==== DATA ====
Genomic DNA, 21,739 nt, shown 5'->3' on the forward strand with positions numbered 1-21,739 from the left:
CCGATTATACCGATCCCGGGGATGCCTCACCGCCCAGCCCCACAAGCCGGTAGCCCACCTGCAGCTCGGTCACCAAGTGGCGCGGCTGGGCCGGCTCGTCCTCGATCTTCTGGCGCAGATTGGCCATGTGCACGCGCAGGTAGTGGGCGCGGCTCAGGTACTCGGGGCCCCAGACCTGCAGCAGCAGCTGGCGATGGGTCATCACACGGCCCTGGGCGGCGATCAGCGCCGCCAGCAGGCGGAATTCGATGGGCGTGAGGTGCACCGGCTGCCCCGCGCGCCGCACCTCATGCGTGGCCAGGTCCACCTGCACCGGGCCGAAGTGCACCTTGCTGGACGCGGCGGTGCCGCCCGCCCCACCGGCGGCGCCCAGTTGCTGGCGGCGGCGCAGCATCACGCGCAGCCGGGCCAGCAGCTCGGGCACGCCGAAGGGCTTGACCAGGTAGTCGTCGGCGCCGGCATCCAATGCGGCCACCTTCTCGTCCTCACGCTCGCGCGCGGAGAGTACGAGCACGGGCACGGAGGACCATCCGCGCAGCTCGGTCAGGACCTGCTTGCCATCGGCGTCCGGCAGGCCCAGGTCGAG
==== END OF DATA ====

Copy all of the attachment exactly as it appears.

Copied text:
Genomic DNA, 21,739 nt, shown 5'->3' on the forward strand with positions numbered 1-21,739 from the left:
CCGATTATACCGATCCCGGGGATGCCTCACCGCCCAGCCCCACAAGCCGGTAGCCCACCTGCAGCTCGGTCACCAAGTGGCGCGGCTGGGCCGGCTCGTCCTCGATCTTCTGGCGCAGATTGGCCATGTGCACGCGCAGGTAGTGGGCGCGGCTCAGGTACTCGGGGCCCCAGACCTGCAGCAGCAGCTGGCGATGGGTCATCACACGGCCCTGGGCGGCGATCAGCGCCGCCAGCAGGCGGAATTCGATGGGCGTGAGGTGCACCGGCTGCCCCGCGCGCCGCACCTCATGCGTGGCCAGGTCCACCTGCACCGGGCCGAAGTGCACCTTGCTGGACGCGGCGGTGCCGCCCGCCCCACCGGCGGCGCCCAGTTGCTGGCGGCGGCGCAGCATCACGCGCAGCCGGGCCAGCAGCTCGGGCACGCCGAAGGGCTTGACCAGGTAGTCGTCGGCGCCGGCATCCAATGCGGCCACCTTCTCGTCCTCACGCTCGCGCGCGGAGAGTACGAGCACGGGCACGGAGGACCATCCGCGCAGCTCGGTCAGGACCTGCTTGCCATCGGCGTCCGGCAGGCCCAGGTCGAG